Georgia has 25 state parks with overnight accommodations. Over the last few days, and again Wednesday, the Department of Natural Resources, the agency over the parks, ordered staff to remove all the Gideon Bibles that, for years, have been placed on bedside tables. But, a twist came mid-day as the governor made his opinion known.
"I'm shocked to hear it's an issue at all," Georgia resident Marcus Moon said.
It's a controversy sparked by a single complaint. Georgia DNR officials say a visitor argued it was inappropriate for there to be a Gideon Bible on his cabin's bedside table at Amicalola Falls State Park two weeks ago.
"It's the first complaint I've been aware of," Georgia DNR Spokesperson Lauren Curry said.
But, after several days of considering it, the agency decided it was reason enough to act.
"In abundance of caution in the short term, DNR management requested our park staff to remove the Bibles until the state could fully look into the issue and make a fully informed decision," Curry said.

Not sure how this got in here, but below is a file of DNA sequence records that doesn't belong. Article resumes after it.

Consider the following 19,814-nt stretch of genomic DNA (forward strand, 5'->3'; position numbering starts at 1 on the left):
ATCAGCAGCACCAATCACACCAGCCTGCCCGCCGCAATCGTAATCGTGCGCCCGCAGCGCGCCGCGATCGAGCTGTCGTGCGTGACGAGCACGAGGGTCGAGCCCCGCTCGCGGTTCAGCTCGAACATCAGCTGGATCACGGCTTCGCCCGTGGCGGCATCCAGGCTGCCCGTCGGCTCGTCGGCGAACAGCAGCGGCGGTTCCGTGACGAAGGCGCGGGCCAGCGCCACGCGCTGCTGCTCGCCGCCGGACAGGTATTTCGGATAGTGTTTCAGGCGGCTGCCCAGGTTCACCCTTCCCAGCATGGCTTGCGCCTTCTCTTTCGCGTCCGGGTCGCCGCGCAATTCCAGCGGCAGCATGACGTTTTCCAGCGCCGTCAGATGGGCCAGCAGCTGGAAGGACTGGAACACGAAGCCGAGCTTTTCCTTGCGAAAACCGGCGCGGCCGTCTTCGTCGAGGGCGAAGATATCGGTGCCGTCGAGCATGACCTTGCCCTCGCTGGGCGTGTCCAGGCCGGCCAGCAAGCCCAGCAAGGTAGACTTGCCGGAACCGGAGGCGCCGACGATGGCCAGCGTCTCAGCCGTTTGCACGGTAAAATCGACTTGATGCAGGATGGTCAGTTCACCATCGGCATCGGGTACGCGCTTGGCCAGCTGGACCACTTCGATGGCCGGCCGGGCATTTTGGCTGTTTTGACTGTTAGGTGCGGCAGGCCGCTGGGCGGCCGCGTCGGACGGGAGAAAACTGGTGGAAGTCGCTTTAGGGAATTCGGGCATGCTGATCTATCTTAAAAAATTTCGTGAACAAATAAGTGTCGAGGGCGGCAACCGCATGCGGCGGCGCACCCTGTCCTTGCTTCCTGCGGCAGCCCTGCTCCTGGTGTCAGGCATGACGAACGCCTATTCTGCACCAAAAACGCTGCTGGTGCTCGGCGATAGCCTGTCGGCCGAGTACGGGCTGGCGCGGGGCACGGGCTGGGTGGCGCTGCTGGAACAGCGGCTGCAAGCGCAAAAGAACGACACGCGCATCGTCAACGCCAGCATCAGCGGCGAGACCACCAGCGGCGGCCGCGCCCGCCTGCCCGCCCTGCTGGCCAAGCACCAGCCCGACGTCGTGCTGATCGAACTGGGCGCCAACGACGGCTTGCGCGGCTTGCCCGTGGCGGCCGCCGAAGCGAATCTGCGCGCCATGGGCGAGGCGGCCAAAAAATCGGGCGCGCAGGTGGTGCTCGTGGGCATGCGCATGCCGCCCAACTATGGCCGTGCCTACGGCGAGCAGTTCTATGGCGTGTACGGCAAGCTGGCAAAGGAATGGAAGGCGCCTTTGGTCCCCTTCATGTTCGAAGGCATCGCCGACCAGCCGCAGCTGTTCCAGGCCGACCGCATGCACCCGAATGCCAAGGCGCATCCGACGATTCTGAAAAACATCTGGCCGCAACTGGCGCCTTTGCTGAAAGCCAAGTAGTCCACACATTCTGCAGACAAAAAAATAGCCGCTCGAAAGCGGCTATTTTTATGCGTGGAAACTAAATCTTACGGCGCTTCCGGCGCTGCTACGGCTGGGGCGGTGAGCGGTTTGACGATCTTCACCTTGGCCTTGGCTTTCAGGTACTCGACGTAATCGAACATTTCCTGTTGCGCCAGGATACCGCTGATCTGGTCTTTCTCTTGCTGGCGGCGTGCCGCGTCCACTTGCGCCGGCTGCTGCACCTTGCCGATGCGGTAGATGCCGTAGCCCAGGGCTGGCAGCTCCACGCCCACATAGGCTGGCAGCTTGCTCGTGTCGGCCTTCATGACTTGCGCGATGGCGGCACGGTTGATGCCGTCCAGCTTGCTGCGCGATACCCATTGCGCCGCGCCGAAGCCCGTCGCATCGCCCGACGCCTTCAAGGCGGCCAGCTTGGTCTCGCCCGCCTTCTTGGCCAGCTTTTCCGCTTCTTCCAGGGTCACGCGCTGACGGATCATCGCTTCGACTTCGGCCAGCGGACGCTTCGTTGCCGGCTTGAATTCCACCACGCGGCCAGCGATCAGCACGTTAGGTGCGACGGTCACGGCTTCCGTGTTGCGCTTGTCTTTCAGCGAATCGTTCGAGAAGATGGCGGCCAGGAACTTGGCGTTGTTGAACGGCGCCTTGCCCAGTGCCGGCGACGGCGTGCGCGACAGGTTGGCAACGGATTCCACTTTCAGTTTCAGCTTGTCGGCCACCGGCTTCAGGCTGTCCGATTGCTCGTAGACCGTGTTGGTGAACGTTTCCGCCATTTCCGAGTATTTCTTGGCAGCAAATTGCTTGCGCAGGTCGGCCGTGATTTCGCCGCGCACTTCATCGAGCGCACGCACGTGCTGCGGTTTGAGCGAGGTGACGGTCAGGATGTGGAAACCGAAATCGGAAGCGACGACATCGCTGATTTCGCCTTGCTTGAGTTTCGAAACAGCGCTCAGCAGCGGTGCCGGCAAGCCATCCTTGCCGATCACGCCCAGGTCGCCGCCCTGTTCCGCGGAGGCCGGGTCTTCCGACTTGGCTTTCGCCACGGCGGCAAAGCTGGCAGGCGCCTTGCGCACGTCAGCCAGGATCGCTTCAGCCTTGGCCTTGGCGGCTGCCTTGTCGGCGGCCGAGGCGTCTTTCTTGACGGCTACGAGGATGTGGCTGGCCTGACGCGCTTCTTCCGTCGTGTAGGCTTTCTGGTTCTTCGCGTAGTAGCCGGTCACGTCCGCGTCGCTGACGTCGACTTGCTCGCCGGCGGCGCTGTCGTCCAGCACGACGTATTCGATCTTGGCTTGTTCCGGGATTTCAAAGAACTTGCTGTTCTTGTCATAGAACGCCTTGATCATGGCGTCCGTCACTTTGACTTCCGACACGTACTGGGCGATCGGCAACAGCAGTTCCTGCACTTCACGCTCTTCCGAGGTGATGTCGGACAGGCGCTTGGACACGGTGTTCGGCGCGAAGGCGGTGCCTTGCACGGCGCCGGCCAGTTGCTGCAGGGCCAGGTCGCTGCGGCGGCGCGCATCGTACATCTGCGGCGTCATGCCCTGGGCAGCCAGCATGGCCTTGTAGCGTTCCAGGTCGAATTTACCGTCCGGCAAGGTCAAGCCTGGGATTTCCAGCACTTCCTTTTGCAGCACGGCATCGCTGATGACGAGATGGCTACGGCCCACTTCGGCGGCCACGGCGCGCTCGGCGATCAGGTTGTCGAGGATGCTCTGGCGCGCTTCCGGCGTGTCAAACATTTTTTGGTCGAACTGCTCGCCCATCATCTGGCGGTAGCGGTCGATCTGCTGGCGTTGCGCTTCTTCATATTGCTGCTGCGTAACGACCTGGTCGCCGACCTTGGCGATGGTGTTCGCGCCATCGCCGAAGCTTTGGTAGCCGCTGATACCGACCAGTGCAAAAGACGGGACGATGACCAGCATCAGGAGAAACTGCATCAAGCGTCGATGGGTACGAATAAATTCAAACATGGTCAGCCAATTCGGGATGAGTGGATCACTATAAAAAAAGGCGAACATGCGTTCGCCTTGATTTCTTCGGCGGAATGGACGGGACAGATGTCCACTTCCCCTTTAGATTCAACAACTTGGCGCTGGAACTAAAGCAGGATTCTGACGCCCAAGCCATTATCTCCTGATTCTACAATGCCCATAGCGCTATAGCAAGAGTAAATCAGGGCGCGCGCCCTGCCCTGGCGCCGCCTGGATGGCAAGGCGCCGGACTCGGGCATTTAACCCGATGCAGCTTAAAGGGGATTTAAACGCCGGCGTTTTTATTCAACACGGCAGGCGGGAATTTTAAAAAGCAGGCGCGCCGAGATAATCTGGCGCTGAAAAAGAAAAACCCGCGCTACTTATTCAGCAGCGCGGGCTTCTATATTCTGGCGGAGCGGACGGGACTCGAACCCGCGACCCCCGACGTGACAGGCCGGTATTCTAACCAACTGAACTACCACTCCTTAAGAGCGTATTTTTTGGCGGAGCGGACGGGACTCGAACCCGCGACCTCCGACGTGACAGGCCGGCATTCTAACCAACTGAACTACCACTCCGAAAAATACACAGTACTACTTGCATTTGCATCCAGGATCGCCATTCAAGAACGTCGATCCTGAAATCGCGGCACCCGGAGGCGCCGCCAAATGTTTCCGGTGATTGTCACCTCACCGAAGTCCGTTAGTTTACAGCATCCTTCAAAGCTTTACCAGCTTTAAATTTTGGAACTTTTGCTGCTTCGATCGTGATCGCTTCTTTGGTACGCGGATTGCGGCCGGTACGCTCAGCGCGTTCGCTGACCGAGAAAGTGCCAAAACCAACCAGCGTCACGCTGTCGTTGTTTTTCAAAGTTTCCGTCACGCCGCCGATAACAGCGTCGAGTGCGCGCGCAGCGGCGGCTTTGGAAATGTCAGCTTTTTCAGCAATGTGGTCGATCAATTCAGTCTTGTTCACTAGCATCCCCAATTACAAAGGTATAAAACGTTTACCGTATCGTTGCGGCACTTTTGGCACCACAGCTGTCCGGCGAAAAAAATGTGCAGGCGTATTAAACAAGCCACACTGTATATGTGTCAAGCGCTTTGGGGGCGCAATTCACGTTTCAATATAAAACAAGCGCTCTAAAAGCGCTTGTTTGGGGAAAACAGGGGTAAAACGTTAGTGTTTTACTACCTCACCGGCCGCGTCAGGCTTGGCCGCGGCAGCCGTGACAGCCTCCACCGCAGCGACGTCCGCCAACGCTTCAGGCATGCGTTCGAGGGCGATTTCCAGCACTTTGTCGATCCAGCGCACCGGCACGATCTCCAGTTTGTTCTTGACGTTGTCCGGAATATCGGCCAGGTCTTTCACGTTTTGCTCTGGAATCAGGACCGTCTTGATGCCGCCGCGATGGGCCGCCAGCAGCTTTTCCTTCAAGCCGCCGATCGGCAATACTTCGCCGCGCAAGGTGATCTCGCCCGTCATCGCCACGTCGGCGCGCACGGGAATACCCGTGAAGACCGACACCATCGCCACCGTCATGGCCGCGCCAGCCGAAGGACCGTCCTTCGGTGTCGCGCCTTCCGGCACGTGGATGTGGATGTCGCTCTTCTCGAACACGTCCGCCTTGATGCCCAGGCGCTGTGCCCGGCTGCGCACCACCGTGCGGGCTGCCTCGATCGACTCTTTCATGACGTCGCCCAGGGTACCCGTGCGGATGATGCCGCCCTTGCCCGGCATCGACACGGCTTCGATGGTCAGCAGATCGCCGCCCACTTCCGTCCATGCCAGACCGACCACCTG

"It's what's wrong with the United States today. Too many people are getting their own ways. It's not right," Elden Crane said.
"For some reason, we're letting the few dictate to the many on what we should or shouldn't do," Moon said.
Despite strong opposition from many statewide, around lunchtime Wednesday, workers said they were doing what they were told.
We talked to a cleaning crew at Cloudland Cannon State Park who told us they were in the process of removing the bibles, but that's all they could say, and that they were told not to talk to the media.
By early afternoon, Governor Nathan Deal stepped in ordering those same workers put the Bibles back in all the rooms. He released this statement, "These bibles are donated by outside groups, not paid for by the state, and I do not believe that a bible in a bedside table drawer constitutes a state establishment of religion."
Tuesday, April 22 2014 3:13 PM EDT2014-04-22 19:13:27 GMT
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